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Jul4ThuThe Lone Ranger's brand of justice reminds us to do good for its own sake. July 4, 2013 by Geoff Moulton
This month, one of the Old West's greatest heroes rides into cinemas across the country. In this latest retelling of The Lone Ranger legend from Pirates of the Caribbean director Gore Verbinski and producer Jerry Bruckheimer, the masked hero once again teams up with his native American companion Tonto to fight injustice, with the fate of the Old West in the balance.
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- Faith & Friends
The Making of a Hero
John Reid (Armie Hammer) is returning home from law school back East when he gets caught up in a prison break on a train, as a group of outlaws free the evil Butch Cavendish (William Fichtner).
A posse of Texas Rangers led by Reid's brother, Dan (James Badge Dale), takes chase. Crime-fighting runs in the Reid family: When Dan deputizes his brother as a Ranger to
bring Cavendish to justice, he tosses him his father's old badge.
Things take a bad turn when an ambush leaves all of the posse—including the Reid brothers—dead. That is, until John Reid wakes up dazed and confused, inexplicably perched atop a tall wooden structure on a cliff in the middle of the desert.
After finding his way down, John encounters Tonto (Johnny Depp), the native warrior who tried to bury him with the rest of the Rangers before discovering he was somehow still alive.
Tonto notes that while the Ranger posse had eight men, he only dug seven graves—meaning one of the Rangers betrayed the others. Tonto then gives his new friend a mask, saying, “People think you are dead. Better you stay that way. There come a time when good man must wear mask.”
Reid makes a pact with Tonto: “If we ride together, we ride for justice.”
Tonto replies, “Justice is what I seek, Kemosabe.”
The pair track the man who killed Reid's brother, and their hunt eventually leads to greedy industrialist Latham Cole (Tom Wilkinson), whose web of corruption extends to the railways and even to the U.S. Cavalry. Will the two unlikely heroes stop Cole before his untrammeled greed dooms the Old West?
The Lone Ranger is packed with non-stop action: derailed trains, exploding bridges and violent shootouts. One of the most exciting scenes involves a shackled Reid and Tonto fighting a group of outlaws on top of a runaway train. Tonto wants to jump off and get away, but Reid is determined to save the lives of the people on board.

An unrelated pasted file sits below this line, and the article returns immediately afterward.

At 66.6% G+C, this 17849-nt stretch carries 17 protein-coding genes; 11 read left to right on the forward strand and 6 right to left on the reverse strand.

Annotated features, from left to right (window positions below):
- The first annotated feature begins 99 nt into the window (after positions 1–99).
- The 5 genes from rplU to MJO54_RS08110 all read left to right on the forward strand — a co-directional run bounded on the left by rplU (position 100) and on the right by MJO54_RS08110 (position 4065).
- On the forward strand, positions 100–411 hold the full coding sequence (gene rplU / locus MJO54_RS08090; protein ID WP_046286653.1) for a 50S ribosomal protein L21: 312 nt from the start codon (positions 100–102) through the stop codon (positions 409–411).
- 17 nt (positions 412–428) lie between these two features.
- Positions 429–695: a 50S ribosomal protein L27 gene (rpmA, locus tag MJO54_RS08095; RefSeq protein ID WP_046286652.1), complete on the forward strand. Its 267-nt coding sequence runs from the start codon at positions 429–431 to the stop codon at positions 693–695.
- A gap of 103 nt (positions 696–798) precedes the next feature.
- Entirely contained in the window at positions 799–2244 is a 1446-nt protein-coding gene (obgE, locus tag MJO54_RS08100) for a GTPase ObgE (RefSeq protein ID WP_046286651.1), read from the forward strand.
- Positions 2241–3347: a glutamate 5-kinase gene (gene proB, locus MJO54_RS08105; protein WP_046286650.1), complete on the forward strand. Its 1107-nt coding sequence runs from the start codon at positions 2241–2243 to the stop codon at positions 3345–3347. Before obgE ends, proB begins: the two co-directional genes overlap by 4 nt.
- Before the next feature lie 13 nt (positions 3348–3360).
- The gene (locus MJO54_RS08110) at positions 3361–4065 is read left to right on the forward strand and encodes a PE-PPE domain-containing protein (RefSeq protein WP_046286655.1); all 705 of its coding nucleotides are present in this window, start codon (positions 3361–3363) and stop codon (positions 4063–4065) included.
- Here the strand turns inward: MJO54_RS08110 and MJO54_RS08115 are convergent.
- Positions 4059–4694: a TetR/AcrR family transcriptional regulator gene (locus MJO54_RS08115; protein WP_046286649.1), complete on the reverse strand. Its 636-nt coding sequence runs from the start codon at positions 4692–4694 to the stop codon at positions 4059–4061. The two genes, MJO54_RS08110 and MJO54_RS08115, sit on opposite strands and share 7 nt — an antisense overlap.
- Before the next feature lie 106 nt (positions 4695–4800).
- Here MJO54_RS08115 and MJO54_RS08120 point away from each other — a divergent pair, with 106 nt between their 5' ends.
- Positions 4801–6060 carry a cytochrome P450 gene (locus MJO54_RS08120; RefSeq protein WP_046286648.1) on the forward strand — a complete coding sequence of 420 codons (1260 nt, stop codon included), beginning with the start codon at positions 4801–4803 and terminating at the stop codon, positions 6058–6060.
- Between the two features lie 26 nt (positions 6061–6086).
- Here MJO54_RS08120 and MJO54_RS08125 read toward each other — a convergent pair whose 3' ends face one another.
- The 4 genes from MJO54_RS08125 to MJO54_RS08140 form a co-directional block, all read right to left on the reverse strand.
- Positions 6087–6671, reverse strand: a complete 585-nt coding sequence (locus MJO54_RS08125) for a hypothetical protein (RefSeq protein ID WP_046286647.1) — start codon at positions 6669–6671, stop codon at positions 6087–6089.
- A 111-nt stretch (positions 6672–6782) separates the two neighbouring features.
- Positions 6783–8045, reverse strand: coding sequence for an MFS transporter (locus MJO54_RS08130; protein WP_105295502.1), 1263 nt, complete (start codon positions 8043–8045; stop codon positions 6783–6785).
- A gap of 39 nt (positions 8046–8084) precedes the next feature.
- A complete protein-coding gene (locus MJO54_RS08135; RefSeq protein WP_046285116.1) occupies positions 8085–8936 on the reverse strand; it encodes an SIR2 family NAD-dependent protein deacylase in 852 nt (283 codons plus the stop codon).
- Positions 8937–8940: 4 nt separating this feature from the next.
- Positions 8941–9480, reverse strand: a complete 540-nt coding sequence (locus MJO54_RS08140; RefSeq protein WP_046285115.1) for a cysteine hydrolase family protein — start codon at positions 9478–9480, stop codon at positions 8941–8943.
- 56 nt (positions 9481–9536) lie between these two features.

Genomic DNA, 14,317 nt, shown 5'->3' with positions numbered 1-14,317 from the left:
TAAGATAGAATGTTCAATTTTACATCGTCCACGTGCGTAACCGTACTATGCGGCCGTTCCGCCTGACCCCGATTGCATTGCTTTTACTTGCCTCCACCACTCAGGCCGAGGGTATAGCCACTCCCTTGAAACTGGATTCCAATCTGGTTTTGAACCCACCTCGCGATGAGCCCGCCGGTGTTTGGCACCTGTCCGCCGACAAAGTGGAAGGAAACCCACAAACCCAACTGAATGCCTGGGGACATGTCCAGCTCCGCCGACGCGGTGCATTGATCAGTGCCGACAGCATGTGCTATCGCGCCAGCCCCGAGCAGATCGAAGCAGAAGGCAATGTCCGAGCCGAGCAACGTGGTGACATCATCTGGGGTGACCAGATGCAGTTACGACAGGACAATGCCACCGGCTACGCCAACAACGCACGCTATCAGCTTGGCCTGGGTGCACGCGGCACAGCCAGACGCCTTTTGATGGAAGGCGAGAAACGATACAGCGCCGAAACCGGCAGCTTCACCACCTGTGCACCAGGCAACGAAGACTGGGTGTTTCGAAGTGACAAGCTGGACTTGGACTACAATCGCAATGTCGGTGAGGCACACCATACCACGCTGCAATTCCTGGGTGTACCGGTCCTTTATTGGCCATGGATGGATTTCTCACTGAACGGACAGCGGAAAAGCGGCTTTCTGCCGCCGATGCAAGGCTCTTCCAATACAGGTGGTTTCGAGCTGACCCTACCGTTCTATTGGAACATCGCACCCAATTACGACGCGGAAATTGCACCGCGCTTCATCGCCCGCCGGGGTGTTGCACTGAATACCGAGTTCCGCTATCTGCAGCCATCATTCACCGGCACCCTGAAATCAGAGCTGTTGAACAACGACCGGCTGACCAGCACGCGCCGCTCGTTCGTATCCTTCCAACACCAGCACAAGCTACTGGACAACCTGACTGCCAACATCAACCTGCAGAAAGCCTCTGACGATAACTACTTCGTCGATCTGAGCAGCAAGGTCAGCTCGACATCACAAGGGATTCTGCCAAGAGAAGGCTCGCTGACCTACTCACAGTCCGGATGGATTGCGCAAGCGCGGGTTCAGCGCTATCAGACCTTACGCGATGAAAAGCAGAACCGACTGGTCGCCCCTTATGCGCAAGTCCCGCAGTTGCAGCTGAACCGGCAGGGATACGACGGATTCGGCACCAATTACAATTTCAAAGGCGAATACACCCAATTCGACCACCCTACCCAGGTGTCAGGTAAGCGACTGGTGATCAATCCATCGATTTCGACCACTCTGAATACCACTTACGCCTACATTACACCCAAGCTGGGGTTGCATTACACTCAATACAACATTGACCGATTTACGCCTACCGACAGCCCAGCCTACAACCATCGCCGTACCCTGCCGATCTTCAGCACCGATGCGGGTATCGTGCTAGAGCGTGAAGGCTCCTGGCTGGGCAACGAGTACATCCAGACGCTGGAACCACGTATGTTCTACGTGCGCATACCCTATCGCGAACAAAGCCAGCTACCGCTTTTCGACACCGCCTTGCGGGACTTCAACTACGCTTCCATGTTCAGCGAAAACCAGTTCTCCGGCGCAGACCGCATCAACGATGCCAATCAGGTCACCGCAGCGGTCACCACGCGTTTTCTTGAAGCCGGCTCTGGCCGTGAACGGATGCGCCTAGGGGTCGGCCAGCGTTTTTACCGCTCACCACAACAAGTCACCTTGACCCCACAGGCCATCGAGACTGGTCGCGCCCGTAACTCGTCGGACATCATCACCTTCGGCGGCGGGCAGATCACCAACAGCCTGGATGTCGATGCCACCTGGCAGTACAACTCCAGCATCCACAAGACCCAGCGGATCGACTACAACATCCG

Heroism is a selfless act. In the Bible, Jesus warns, “When you do good deeds, don't try to show off. If you do, you won't get a reward from your Father in heaven. When you give to the poor, don't blow a loud horn. That's what show-offs do in the meeting places and on the street corners, because they are always looking for praise. I can assure you that they already have their reward. When you give to the poor, don't let anyone know about it. Then your gift will be given in secret. Your Father knows what is done in secret, and he will reward you” (Matthew 6:1-4 CEV).
Those who remember the original '50s television series know that the Lone Ranger's mask serves not just as protection but as an act of humility. By hiding his identity, the Lone Ranger becomes an “everyman” in the fight for truth and justice. At the end of every TV episode, when he rode away on his horse, people scratched their heads and asked, “Who was that masked man?” He was not seeking credit or fame, but rather was compelled to do right for its own sake.
Do we seek justice for its own sake or because it makes us feel good and people will praise our bravery? God wants us to pursue justice because it is the right thing to do. The Bible reminds us, “We are God's handiwork, created in Christ Jesus to do good works, which God prepared in advance for us to do” (Ephesians 2:10). It's amazing to think that the Creator of the universe has plans for us. We were “created to do good works”—it's part of our life's purpose.
Just as the Lone Ranger experiences a “resurrection,” the Bible reminds us that we were “dead in our sins” (see Colossians 2:13) until Jesus offered us a second chance at life. What we do with that is up to us. If we are wise, we, too, can be champions of justice, whether it's volunteering our talents, helping the needy or standing up to unethical practices.
Are you ready for a life of adventure? If so, saddle up! It's going to be a wild ride.
Hi-yo, Silver! Away!
The inspiration for Johnny Depp's elaborate costume was a painting by artist Kirby Sattler entitled I Am Crow, which depicts a native American warrior with black-and-white face paint and a bird on his head. While some have suggested his portrayal of Tonto is culturally insensitive, Depp was ceremonially adopted into the Comanche Nation during filming as a sign of his respect for the role. Indeed, Depp vowed not to let his character be just a sidekick, and the film goes to great lengths to give the two heroes equal billing.